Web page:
NDVI = ((NIR – RED) / (NIR + RED))                    .....……(1)

This is the most commonly used VI as it retains the ability to minimise topographic effects while producing a linear measurement scale. In addition, divisions by zero errors are significantly reduced. The index normalises the difference between the bands so that the values range between -1 and +1. The negative value represents non-vegetated area while positive value represents vegetated area. NDVI computed for Kolar district is given in Figure 2. In Kolar district, as per NDVI analysis 52.5 % land is under vegetation while 47.5% land is under non-vegetation.

Figure 2: Land cover of Kolar district

Compared to this, the distance based group measures the degree of vegetation present by gauging the difference of any pixel's reflectance from the reflectance of bare soil. The scatter plot of the two bands (Red and NIR) and regression analysis was performed by taking red band as the independent variable and NIR band as the dependent variable which helped in obtaining the slope, intercept and the correla­tion coefficient (equation 2, 3,  4 and 5).

    y = 0.6347x + 34.762 ------------------------------- (2)

    R2 = 0.8903 ------------------------------------------ (3)

When the NIR band was treated as the independent variable the following results (equation 4 and 5) were obtained:

    y =1.4025x - 33.004 --------------------------------- (4)

    R2 = 0.8903 ------------------------------------------ (5)

Computation of Transformed Soil-adjusted Vegetation Index using TSAVI= a(NIR-a*RED-b) / (RED + a*NIR – a*b + 0.08(1+a2)), where b: the slope and  a: intercept (from equation 2 above), gave the output comparable to NDVI.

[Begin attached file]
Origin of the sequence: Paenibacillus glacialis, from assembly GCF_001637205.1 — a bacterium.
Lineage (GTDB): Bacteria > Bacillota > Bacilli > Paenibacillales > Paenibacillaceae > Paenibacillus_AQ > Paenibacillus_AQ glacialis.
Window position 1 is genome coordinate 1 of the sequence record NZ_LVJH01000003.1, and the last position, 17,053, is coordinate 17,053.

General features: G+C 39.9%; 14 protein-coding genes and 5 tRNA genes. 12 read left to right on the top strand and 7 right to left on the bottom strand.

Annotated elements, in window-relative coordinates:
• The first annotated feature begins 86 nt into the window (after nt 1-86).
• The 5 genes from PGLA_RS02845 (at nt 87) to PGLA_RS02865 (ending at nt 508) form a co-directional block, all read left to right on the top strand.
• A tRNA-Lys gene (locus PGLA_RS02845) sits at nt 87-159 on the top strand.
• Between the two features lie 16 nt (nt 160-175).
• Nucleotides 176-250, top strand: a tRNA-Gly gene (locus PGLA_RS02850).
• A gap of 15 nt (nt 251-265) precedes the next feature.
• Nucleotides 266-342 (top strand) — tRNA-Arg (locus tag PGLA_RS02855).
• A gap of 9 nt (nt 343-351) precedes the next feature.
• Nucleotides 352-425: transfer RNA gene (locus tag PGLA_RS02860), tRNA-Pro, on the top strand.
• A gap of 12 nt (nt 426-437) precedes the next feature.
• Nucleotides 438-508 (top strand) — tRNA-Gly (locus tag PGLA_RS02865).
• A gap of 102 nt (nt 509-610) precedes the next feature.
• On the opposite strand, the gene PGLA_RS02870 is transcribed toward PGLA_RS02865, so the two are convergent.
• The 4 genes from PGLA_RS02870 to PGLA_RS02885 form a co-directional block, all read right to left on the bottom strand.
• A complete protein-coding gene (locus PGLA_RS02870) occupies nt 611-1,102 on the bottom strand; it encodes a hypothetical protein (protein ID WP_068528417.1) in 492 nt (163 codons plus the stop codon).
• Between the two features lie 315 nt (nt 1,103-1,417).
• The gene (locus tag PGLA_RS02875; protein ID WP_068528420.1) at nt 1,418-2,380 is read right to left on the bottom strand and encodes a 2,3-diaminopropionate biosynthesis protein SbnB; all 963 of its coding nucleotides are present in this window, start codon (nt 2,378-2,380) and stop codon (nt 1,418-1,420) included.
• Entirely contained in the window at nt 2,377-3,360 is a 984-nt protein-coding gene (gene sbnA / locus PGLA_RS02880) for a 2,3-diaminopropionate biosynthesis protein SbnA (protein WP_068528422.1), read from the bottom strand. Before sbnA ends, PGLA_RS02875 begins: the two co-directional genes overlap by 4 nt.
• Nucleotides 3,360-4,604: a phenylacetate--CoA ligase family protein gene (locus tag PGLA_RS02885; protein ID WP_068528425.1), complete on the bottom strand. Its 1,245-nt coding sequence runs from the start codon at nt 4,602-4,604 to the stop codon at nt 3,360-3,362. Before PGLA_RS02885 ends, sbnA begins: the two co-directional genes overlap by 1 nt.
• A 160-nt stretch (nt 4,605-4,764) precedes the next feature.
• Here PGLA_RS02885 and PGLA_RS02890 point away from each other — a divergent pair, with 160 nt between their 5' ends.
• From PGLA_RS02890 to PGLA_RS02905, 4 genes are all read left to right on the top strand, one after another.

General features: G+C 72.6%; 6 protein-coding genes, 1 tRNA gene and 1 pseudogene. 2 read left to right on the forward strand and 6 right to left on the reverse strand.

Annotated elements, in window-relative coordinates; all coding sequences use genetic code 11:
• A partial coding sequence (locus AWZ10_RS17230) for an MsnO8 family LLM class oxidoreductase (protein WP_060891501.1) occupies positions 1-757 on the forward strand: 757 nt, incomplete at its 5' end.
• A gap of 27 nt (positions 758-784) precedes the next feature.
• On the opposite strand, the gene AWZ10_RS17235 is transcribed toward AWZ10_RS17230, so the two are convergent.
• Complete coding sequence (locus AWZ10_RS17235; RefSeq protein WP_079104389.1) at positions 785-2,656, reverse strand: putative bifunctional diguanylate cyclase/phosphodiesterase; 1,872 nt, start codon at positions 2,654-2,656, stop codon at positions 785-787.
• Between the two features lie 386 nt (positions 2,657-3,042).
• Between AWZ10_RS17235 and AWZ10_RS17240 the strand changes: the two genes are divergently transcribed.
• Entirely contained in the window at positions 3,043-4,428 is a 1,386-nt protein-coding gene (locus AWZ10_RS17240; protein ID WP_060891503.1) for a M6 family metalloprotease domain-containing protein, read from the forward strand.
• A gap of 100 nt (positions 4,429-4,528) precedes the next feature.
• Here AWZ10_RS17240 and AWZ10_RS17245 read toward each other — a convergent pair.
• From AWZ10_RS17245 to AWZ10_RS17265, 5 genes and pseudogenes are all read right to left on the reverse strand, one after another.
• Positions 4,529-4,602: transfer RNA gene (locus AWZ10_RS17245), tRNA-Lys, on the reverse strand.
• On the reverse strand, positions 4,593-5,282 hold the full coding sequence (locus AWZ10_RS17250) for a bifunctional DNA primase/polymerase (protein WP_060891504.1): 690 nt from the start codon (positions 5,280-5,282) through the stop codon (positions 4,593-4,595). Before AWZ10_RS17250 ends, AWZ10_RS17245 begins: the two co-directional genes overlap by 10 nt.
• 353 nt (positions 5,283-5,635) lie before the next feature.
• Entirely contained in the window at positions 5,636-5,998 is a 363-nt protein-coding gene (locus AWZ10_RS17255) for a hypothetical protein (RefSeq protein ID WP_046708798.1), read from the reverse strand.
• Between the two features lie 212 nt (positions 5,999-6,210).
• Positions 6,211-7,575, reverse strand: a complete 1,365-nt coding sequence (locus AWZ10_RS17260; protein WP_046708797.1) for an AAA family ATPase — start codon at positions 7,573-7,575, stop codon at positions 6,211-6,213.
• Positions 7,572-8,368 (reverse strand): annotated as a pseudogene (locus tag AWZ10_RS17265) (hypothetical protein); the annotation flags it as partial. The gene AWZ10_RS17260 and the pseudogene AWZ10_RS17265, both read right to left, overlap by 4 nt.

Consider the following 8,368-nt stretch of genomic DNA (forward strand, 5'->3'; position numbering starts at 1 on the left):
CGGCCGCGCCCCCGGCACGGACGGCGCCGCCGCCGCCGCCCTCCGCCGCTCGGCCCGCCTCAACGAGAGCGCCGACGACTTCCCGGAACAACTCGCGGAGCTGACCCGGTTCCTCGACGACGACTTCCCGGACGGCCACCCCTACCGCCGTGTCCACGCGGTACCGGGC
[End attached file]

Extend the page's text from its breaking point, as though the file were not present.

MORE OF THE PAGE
Land Use analysis: The land use map for Kolar district (talukwise) was prepared based on the interpretation of MSS data of IRS-1C satellite. Six major land use categories (i.e.: Built-up, Agriculture, Plantation, Vegetation (forests), Wasteland and Waterbodies) were obtained based on the information, which could be obtained from LISS III MSS imageries of 23.5 m spatial resolution. False Colour Composite (FCC) was generated with the band-­2 (green), band-3 (red) and band-4 (near infrared). FCC generated for Kolar district is given in Figure 3. The vector polygons of different land use categories were extracted from the FCC and field visits using GPS were made to collect attribute information corresponding to polygons in the heterogeneous patches of the image. Both supervised and unsupervised classification approaches were tried to identify land use categories.  For some of the land use classes adequate sub classes were made to avoid range overlapping (for example, agriculture class was further divided into three classes for different types of crops). A total of eleven classes were finalised and adequate numbers of pixels were chosen for each of the class. The FCC image was used to create one or more vector files of training site polygons i.e. vector outlines of training site areas by the use of the on-screen digitise feature.  The training site polygons for Kolar  taluk are shown in Figure 4. A total of eleven classes were taken. Classification of remotely sensed data requires the assignment of each of the pixels on an image to a class. The classification approach is based on the assumption that each of the classes on the ground has a class-specific spectral response with each of the classes varying in spectral patterns. There is substantive variation in the distribution of the pixel reflectance values depending upon where the samples are drawn within a land use type. The spectral information contained in the original and transformed bands is then used to characterise each class pattern, and to discriminate between classes. Figure 5 depicts landuse map of the district classified using Gaussian Maximum Likelihood Classifier (GMLC). The level of accuracy in GMLC is 94.67 compared to unsupervised classifier (58.07%). Accuracy estimation in terms of producer's accuracy, user's accuracy, overall accuracy and k Kappa coefficient were subsequently made after generating confusion matrix. The producer's accuracy, user's accuracy corresponding to the various categories and overall accuracy results obtained are summarised in Table 1.  A KHAT k value (0.931577) obtained from supervised classification matrix indicated that an observed classification is 93 percent better than one resulting from a chance.